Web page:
“Detective notes and progress reports that typically come with any case, especially a homicide investigation, were missing,” Coen says. “Sherlock was able to look at the material and see that somebody wanted this thing to never come to light.”
Like other authors and editors PW spoke with, Coen believes books about police corruption have particular resonance now. “This story did not just come out of left field,” Coen says. “These police departments have a historical pattern of corruption and ingrained channels where injustice can occur because of either lack of oversight, a lack of commitment to change, or a lack of leadership wanting to do the work to change it.”
Culture of fear
There’s a counterpart to abuses inflicted by those with power: the vulnerability of those they prey upon. Elon Green explores this theme in Last Call (Celadon, Mar. 2021), which focuses on the victims of a serial killer who targeted closeted, middle-aged gay men. Facing both violence and the “societal demands of the period,” Green says, the men lived in fear of exposure—two of the victims were married to women. (See “The Lives They Lived” for a q&a with Green.)
Indian journalist Sonia Faleiro, in The Good Girls (Grove, Feb. 2021), also comments on how violence against particular groups contributes to a culture of persistent fear. In 2014, two teenage girls were killed in Katra Sadatganj, in the northern Indian state of Uttar Pradesh. The next year, Faleiro traveled to the rural village to report on their deaths, expecting the case to have been solved. Instead, she spent years traveling the country to learn what really happened to the girls.
Faleiro attributes the lack of closure regarding their deaths to a pervasive issue in the Indian judicial system. “When women fall victim to violence it’s basically washed away as dowry death, as patriarchy, and as backwardness,” she says. “Violence against women is such a cultural habit that not only is it perpetuated, but it isn’t investigated.” Faleiro says women have to remain ever-vigilant to protect themselves, and cites her experience growing up in New Delhi: “It’s such a big part of one’s life, fearing men. It’s something that you think about all the time. It determines what you are going to wear, where you are going to go, and who is going to be around you.”
In addition to books that highlight how justice can fail those it’s meant to protect, the coming months also bring titles centered on how wealth can shield those who commit crimes.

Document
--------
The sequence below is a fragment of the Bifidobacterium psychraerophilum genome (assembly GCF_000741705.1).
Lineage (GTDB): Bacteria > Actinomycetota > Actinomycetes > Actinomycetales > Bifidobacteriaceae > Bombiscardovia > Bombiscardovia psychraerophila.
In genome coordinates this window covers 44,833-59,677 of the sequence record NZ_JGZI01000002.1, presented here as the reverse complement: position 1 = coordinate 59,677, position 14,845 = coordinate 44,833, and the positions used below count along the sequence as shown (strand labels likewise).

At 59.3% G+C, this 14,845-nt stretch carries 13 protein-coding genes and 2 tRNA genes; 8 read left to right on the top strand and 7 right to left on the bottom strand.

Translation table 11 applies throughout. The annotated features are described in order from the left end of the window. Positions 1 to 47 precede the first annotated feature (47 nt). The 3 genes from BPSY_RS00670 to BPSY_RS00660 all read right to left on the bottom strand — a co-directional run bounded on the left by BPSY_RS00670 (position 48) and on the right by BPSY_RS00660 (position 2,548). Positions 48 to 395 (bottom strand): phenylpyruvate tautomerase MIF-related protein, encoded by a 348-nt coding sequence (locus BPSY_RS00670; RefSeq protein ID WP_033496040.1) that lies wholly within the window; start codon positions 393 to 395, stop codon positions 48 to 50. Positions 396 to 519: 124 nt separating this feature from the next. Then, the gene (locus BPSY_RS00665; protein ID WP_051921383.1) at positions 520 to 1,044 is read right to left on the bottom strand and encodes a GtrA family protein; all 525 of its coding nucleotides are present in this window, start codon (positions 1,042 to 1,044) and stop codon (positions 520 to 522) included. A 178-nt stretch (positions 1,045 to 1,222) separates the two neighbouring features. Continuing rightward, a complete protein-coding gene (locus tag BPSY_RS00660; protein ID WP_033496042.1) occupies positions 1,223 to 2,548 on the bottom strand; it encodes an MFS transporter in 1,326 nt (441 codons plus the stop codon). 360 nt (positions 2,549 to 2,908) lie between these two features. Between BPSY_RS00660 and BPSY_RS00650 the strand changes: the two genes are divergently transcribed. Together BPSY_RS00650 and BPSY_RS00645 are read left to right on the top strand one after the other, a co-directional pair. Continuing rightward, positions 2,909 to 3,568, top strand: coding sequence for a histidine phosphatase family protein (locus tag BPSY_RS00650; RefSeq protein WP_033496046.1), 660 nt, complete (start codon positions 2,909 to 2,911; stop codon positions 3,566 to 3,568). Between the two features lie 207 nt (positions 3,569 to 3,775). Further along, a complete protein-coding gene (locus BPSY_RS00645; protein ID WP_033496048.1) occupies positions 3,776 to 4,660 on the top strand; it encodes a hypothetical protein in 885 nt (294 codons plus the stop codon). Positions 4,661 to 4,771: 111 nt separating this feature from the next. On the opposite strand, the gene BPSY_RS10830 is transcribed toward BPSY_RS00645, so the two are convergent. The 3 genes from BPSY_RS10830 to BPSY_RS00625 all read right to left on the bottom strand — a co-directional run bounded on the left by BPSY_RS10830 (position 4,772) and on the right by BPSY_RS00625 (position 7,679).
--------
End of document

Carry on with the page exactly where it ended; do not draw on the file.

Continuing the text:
On October 27, Keith Raniere was sentenced to 120 years in prison for crimes including sex trafficking and racketeering, which he perpetrated under the guise of running the personal development and multilevel marketing company Nxivm. Journalist Sarah Berman, in Don’t Call It a Cult (Steerforth, Apr. 2021), details the group’s history of abuses, such as programming women under its sway to view Raniere as the “ultimate genetic partner,” Berman says.
Though Raniere claimed to be a renunciate, his pockets ran deep thanks to the people in his inner circle, including Pamela Cafritz, the daughter of Washington socialites, and Seagram heiress Clare Bronfman. His benefactors “contributed to a number of political campaigns, both Democrat and Republican,” Berman says. “They had ins in the justice system and in the DA’s office, and that created this force field of protection that served him quite well.”
In Guilty Admissions (Twelve, Mar. 2021), former Variety reporter Nicole LaPorte looks at another example of the abuse of privilege, the so-called Varsity Blues scandal. College counselor Rick Singer—“a scrappy former basketball coach and world-class hustler,” LaPorte says—helped wealthy parents, including actors Lori Loughlin and Felicity Huffman, get their children into top-tier universities in exchange for payments he positioned as donations.
LaPorte attributes public fascination with the scandal to its exposition of an uncomfortable truth. “It’s a story about the wealthy getting what they want because they have money,” she says.“This case became such a media sensation because it’s antithetical to what this country supposedly stands for.”
Guilty Admissions and books like it shed light on the ways the powerful hang onto their power. “The criminal justice system is really only as good as the people who are holding the controls of it,” Murder in Canaryville author Coen says. “And there are lots of different ways to manipulate it.”
Zoë Ettinger is a writer in Brooklyn. Her work has appeared in the Independent, Insider, and elsewhere.
Below, more on True Crime books.
The Lives They Lived: PW Talks with Elon Green
Green’s ‘Last Call’ remembers the victims of a 1990s serial killer.
Family Ties: PW Talks with Elle Johnson
In ‘The Officer’s Daughter,’ Johnson recounts her memories of her cousin’s murder and how it changed her and her family.